While guiding Apprio Inc. from a fledgling firm into a robust company with over 200 employees, nationwide offices and $30 million in revenue, Darryl Britt, MSIA ’90, helped transform how the nation responds to disasters — and saved countless lives.

It’s everyone’s worst nightmare: a hurricane or earthquake strikes, leveling homes, filling hospitals and decimating infrastructure. In the ensuing 24 hours, as emergency responders erect triage tents and FEMA clears roads, the software-based solutions developed by Apprio Inc. go to work.

Apprio’s emergency response and homeland security solutions use technology to streamline how the nation responds to disasters. When search and rescue teams pull victims from the rubble and input their status into tablet computers, they type it into software Apprio developed. When they send that information to medical tents, the data travels across closed networks established by Apprio. Even the doctors and nurses who utilize that information in the field are there because Apprio’s technology helped deploy them.

“Our work lives at the intersection of healthcare and emergency response,” Apprio founder and CEO Darryl Britt said. 

Even after five straight years on both the Deloitte’s Technology Fast 500 list and the Inc. 5000 list of fastest growing private companies — not to mention three consecutive years of employee and revenue growth, which earned Britt a Washington Smart CEO Future 50 Award in 2016 — Britt believes Apprio’s best days lie ahead.

A Winding Path Home

When Britt was a teenager, his father left a comfortable career at Getty Oil to found his own business. When Britt graduated as a math major from Carnegie Mellon University a few years later, his future was similarly uncertain. “I had no clue what I was doing,” Britt remembers.

My dad had left the comfort of working for Getty Oil and started his own business when I was 13 or 14. There was no fear of jumping off the cliff. I had it in my blood.

He pursued a master’s degree at the Heinz School of Public Policy and Management for one year before leaving to work-full time installing computers for the Fairfax County government in Virginia.

He loved the job, but was passed over for a promotion. His director explained, “You were on a path when you got here — you need to go and finish that path.” So Britt returned to Carnegie Mellon and enrolled in the Graduate School of Industrial Administration. “I was six years from undergrad — but now I was going back not because I didn’t want to work — but because I knew what I wanted to work in,” Britt said.

“The GSIA education was phenomenal,” Britt said. “They put students through such rigorous training that when you go into the work world, you quickly find out that relative to a lot of your peers, you’re just going to put in more work. When you become a manager in corporate America, there will always be more to do than you can get done. It’s about prioritizing what’s important to move your organization forward, and picking your battles.”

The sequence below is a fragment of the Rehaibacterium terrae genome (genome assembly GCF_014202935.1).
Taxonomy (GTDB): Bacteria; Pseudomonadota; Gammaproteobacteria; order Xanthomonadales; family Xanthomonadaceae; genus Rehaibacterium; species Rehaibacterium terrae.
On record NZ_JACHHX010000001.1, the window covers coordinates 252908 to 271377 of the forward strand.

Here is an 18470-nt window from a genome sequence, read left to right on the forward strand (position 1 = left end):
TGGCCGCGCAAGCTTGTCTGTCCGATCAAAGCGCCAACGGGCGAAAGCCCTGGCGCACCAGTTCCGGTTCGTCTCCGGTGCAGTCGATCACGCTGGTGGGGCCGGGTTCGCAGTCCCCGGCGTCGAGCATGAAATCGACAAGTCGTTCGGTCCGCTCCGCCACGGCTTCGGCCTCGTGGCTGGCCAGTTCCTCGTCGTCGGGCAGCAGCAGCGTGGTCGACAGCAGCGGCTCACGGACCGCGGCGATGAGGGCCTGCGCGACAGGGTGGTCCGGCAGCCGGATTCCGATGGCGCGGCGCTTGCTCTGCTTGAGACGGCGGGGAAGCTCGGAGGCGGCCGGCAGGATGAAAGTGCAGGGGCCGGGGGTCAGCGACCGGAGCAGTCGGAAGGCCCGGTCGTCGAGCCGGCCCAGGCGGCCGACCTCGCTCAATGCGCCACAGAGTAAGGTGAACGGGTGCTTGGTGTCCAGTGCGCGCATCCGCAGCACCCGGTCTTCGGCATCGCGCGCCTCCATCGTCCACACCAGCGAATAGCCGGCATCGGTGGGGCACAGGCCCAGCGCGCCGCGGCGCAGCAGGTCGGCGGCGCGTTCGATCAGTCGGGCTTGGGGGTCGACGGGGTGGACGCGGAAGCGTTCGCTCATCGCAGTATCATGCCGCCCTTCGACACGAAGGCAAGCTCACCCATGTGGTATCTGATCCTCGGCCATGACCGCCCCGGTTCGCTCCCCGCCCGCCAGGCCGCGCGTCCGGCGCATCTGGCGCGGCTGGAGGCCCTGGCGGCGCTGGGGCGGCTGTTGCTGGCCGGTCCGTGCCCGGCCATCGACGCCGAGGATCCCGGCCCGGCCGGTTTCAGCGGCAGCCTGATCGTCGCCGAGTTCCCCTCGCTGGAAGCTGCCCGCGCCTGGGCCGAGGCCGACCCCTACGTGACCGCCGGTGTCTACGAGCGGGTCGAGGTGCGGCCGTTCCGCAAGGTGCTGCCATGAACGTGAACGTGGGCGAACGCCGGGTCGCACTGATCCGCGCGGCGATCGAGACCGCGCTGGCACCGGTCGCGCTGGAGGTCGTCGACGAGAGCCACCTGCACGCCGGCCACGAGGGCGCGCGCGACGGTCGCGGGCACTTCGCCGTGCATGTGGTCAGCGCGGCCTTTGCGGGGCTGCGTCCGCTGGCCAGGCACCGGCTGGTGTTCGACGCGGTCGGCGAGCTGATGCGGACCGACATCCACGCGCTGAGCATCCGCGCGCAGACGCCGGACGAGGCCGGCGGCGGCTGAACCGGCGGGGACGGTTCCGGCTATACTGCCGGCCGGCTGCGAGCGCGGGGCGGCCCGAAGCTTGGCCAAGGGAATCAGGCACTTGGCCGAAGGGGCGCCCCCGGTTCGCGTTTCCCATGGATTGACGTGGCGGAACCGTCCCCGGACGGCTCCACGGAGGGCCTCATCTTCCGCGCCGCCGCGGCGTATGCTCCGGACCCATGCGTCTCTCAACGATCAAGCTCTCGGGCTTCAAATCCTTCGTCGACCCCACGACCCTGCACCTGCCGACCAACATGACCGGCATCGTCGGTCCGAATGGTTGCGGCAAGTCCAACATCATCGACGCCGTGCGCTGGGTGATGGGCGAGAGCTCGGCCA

His late nights at the business school soon turned into late nights at Deloitte. Using the analytic and computer skills he had honed in school, Britt developed software-based solutions to reprocess insurance claims and fix payment problems for healthcare clients.

After four years at Deloitte, followed by another four working in a similar capacity at CDS Technologies, Britt struck out his own, just as his father had when he was a teenager. “I wanted to build a better mousetrap,” Britt remembered.

Britt’s new venture — named Allegis — launched overnight: “I sold the first contract before I even incorporated the company,” Britt said. On a Thursday in 1998, Britt sold a contract to install Oracle-based financial systems for an international subsidiary of Sprint-Global One. By Friday, Allegis was executing the install.

His new company grew quickly, and over the next three years, Britt and his team travelled to more than 22 countries installing Oracle systems. As his business expanded, Britt knew his company needed a name that more accurately reflected what they did. The result was Apprio: “app,” to reflect his company’s focus on software applications, and “Rio,” as in “Rio De Janeiro,” to speak to its global reach.

Despite its extensive international work, Apprio remained lean until a friend of Britt’s, who had just sold Oracle software to a new department at the Centers for Disease Control and Prevention (CDC), suggested Britt’s company handle the installation.

The department, which stockpiled medication in preparation for a major disaster like a nuclear bomb or an anthrax attack, became the first of many government clients for Apprio. “The intersection of healthcare and emergency response is Apprio’s focus to this day,” Britt said.

Apprio Today

Apprio’s revenue in 2016 topped $30 million, driven in part by its two largest clients: the Federal Emergency Management Agency (FEMA) and the Department of Health and Human Services (HHS).